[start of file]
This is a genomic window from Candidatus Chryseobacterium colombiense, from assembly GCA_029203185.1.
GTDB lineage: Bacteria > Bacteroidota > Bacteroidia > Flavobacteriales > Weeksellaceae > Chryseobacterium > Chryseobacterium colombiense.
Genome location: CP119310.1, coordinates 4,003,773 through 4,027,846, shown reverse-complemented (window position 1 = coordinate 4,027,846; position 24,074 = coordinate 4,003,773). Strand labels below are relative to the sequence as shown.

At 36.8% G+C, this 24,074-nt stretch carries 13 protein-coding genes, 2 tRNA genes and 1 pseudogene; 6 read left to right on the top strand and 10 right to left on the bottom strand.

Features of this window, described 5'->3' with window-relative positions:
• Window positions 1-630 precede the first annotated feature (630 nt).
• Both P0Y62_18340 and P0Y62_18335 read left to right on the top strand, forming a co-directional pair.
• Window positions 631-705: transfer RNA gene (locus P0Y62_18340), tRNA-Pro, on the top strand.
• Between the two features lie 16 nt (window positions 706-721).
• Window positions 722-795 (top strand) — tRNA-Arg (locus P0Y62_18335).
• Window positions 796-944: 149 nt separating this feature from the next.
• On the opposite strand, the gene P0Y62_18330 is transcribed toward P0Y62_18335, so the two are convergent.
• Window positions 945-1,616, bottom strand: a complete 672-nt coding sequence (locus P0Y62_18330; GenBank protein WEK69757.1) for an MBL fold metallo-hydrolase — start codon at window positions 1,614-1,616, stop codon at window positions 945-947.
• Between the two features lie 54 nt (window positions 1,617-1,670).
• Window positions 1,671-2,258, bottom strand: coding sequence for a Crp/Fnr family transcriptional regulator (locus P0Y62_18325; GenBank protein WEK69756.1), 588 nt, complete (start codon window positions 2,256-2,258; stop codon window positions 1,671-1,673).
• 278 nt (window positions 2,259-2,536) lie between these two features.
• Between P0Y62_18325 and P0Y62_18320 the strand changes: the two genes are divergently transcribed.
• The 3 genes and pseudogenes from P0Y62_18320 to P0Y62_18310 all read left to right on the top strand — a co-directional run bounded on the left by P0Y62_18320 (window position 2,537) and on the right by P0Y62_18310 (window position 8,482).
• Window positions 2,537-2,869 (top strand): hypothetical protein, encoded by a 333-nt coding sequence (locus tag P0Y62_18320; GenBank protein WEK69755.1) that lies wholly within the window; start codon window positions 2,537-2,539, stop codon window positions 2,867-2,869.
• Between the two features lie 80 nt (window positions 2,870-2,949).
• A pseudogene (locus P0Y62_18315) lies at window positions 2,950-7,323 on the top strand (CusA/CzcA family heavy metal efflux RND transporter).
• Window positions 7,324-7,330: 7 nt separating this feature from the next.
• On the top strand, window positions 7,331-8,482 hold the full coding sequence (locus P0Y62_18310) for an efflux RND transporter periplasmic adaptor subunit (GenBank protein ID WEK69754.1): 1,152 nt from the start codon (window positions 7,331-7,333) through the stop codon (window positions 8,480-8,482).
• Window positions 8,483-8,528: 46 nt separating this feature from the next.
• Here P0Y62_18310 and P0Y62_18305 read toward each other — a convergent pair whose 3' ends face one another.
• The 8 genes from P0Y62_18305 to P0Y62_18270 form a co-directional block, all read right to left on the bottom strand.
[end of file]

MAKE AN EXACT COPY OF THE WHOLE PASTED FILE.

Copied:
This is a genomic window from Candidatus Chryseobacterium colombiense, from assembly GCA_029203185.1.
GTDB lineage: Bacteria > Bacteroidota > Bacteroidia > Flavobacteriales > Weeksellaceae > Chryseobacterium > Chryseobacterium colombiense.
Genome location: CP119310.1, coordinates 4,003,773 through 4,027,846, shown reverse-complemented (window position 1 = coordinate 4,027,846; position 24,074 = coordinate 4,003,773). Strand labels below are relative to the sequence as shown.

At 36.8% G+C, this 24,074-nt stretch carries 13 protein-coding genes, 2 tRNA genes and 1 pseudogene; 6 read left to right on the top strand and 10 right to left on the bottom strand.

Features of this window, described 5'->3' with window-relative positions:
• Window positions 1-630 precede the first annotated feature (630 nt).
• Both P0Y62_18340 and P0Y62_18335 read left to right on the top strand, forming a co-directional pair.
• Window positions 631-705: transfer RNA gene (locus P0Y62_18340), tRNA-Pro, on the top strand.
• Between the two features lie 16 nt (window positions 706-721).
• Window positions 722-795 (top strand) — tRNA-Arg (locus P0Y62_18335).
• Window positions 796-944: 149 nt separating this feature from the next.
• On the opposite strand, the gene P0Y62_18330 is transcribed toward P0Y62_18335, so the two are convergent.
• Window positions 945-1,616, bottom strand: a complete 672-nt coding sequence (locus P0Y62_18330; GenBank protein WEK69757.1) for an MBL fold metallo-hydrolase — start codon at window positions 1,614-1,616, stop codon at window positions 945-947.
• Between the two features lie 54 nt (window positions 1,617-1,670).
• Window positions 1,671-2,258, bottom strand: coding sequence for a Crp/Fnr family transcriptional regulator (locus P0Y62_18325; GenBank protein WEK69756.1), 588 nt, complete (start codon window positions 2,256-2,258; stop codon window positions 1,671-1,673).
• 278 nt (window positions 2,259-2,536) lie between these two features.
• Between P0Y62_18325 and P0Y62_18320 the strand changes: the two genes are divergently transcribed.
• The 3 genes and pseudogenes from P0Y62_18320 to P0Y62_18310 all read left to right on the top strand — a co-directional run bounded on the left by P0Y62_18320 (window position 2,537) and on the right by P0Y62_18310 (window position 8,482).
• Window positions 2,537-2,869 (top strand): hypothetical protein, encoded by a 333-nt coding sequence (locus tag P0Y62_18320; GenBank protein WEK69755.1) that lies wholly within the window; start codon window positions 2,537-2,539, stop codon window positions 2,867-2,869.
• Between the two features lie 80 nt (window positions 2,870-2,949).
• A pseudogene (locus P0Y62_18315) lies at window positions 2,950-7,323 on the top strand (CusA/CzcA family heavy metal efflux RND transporter).
• Window positions 7,324-7,330: 7 nt separating this feature from the next.
• On the top strand, window positions 7,331-8,482 hold the full coding sequence (locus P0Y62_18310) for an efflux RND transporter periplasmic adaptor subunit (GenBank protein ID WEK69754.1): 1,152 nt from the start codon (window positions 7,331-7,333) through the stop codon (window positions 8,480-8,482).
• Window positions 8,483-8,528: 46 nt separating this feature from the next.
• Here P0Y62_18310 and P0Y62_18305 read toward each other — a convergent pair whose 3' ends face one another.
• The 8 genes from P0Y62_18305 to P0Y62_18270 form a co-directional block, all read right to left on the bottom strand.